Friday, September 12, 2014

Water-splitter could make hydrogen fuel on Mars

Making fuel on site for a return trip to Mars may be a step closer. A cunning way to split water into oxygen and hydrogen in two distinct steps could be a boon to both astronauts and future Earthlings, enabling them to use renewable energy sources for making hydrogen fuel.

Hydrogen fuel cells can power vehicles ranging from cars to submarines and rockets. They can also heat buildings, and double as portable power-packs for computers or other kit used in the field. But existing methods for creating usable hydrogen gas from water require a lot of electricity. That means renewable energy sources like wind or sunlight, which are often patchy, are not reliable enough.

It can also be hazardous to scale up "artificial leaves", which lmake fuel from sunlight, just like plants, says Lee Cronin at the University of Glasgow, UK. This is because the low powers available don't produce the gases quickly enough to keep them apart once they form. "All they do is build up oxygen and hydrogen until they explode," he says.

Cronin and his colleagues see this as a major obstacle to a future in which hydrogen fuel replaces oil. To get around it, they built a device that uses a single pulse of power to split water, so continuous energy is not needed.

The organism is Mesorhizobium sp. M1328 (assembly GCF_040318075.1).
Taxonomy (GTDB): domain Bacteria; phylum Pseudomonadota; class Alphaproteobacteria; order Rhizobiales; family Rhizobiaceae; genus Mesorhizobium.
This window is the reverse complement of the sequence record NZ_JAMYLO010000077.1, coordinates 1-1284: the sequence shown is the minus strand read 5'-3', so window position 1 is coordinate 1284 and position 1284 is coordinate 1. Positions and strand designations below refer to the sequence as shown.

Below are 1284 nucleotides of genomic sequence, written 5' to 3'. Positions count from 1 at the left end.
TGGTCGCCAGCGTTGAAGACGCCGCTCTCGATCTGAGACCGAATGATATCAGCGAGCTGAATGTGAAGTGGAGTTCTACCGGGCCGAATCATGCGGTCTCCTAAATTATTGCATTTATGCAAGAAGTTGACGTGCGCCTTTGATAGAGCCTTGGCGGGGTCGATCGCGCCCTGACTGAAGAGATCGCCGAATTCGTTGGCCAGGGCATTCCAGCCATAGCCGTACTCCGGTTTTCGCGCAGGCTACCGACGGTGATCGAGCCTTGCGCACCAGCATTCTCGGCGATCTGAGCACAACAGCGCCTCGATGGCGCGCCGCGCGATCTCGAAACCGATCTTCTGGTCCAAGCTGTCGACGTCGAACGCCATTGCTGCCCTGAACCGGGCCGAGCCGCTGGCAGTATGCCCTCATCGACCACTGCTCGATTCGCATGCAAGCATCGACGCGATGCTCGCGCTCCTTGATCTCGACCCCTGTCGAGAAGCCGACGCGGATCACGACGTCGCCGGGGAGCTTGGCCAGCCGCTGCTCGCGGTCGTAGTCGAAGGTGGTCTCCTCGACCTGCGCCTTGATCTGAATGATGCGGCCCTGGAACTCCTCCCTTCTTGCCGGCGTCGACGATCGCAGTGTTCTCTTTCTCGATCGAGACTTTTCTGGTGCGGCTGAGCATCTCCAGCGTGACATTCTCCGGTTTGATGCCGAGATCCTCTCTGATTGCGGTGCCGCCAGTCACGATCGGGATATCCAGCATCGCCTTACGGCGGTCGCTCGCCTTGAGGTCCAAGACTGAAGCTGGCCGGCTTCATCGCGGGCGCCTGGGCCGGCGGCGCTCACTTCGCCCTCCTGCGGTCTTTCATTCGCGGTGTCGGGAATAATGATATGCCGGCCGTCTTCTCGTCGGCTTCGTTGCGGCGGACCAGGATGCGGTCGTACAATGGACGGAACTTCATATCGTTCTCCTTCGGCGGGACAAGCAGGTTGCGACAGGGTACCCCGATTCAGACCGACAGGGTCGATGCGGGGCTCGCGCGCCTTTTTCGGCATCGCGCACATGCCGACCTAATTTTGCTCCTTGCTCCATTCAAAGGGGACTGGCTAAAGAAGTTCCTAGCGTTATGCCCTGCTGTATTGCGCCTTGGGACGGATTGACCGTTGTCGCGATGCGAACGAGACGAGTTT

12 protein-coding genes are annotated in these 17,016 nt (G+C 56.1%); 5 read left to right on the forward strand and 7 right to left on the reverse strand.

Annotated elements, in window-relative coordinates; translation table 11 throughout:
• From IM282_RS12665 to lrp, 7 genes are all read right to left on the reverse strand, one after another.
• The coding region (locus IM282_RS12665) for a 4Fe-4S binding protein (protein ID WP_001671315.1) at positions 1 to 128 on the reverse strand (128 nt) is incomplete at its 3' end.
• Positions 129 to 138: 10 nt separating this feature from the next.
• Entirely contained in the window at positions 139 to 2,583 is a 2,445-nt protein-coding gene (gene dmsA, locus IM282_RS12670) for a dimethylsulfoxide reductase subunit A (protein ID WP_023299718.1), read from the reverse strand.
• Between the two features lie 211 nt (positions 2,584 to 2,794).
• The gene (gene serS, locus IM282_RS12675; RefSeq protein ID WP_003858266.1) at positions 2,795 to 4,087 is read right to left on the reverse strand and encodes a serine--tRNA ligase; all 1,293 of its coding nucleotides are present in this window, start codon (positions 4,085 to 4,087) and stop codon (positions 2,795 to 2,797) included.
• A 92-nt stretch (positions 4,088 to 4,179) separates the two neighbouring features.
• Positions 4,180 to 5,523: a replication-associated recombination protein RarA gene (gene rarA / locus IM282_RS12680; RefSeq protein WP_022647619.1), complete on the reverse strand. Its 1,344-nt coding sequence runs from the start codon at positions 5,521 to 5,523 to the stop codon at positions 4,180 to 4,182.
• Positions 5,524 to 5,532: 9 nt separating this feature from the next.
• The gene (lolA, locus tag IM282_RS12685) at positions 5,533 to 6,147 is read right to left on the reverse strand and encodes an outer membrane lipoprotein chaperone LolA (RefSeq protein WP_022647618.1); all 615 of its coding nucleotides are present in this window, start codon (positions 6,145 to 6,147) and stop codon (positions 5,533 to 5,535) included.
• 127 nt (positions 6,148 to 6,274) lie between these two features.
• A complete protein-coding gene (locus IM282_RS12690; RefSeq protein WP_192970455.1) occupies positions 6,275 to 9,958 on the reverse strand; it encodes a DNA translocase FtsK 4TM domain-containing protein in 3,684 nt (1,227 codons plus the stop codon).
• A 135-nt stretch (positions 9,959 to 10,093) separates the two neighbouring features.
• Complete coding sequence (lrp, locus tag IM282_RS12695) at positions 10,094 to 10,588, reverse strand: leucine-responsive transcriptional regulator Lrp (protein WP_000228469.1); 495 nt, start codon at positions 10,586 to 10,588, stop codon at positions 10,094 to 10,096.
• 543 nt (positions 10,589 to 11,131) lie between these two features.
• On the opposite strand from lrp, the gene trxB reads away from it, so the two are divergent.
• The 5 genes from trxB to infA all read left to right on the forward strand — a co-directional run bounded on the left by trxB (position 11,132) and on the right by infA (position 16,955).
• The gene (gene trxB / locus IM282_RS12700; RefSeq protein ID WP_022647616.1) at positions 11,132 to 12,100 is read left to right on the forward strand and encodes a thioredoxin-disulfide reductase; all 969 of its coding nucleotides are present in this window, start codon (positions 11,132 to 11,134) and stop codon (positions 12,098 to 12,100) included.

Catch and release

The device zaps water with electricity to release oxygen, then a silicon-based chemical mediator dissolved in the water mops up stray protons and electrons. When it is full, the mediator turns blue, letting a human operator know it can be removed and stored for later. When the hydrogen is needed, putting the mediator in contact with a platinum catalyst allows those electrons and protons to recombine to make hydrogen gas.

The whole process uses a single whack of power, and patchy renewable energy will suffice for this, says Cronin. In return, he says, 30 times as much hydrogen can be made than from existing systems. The device could find uses generating power in developing countries or for making fuel on Mars to power a rocket back to Earth.

It is unclear whether Cronin's device will be able to compete with other existing processes, says Steve Reece, a water-splitting expert at Lockheed Martin in Cambridge, Massachusetts. "It will be interesting to see how this concept scales."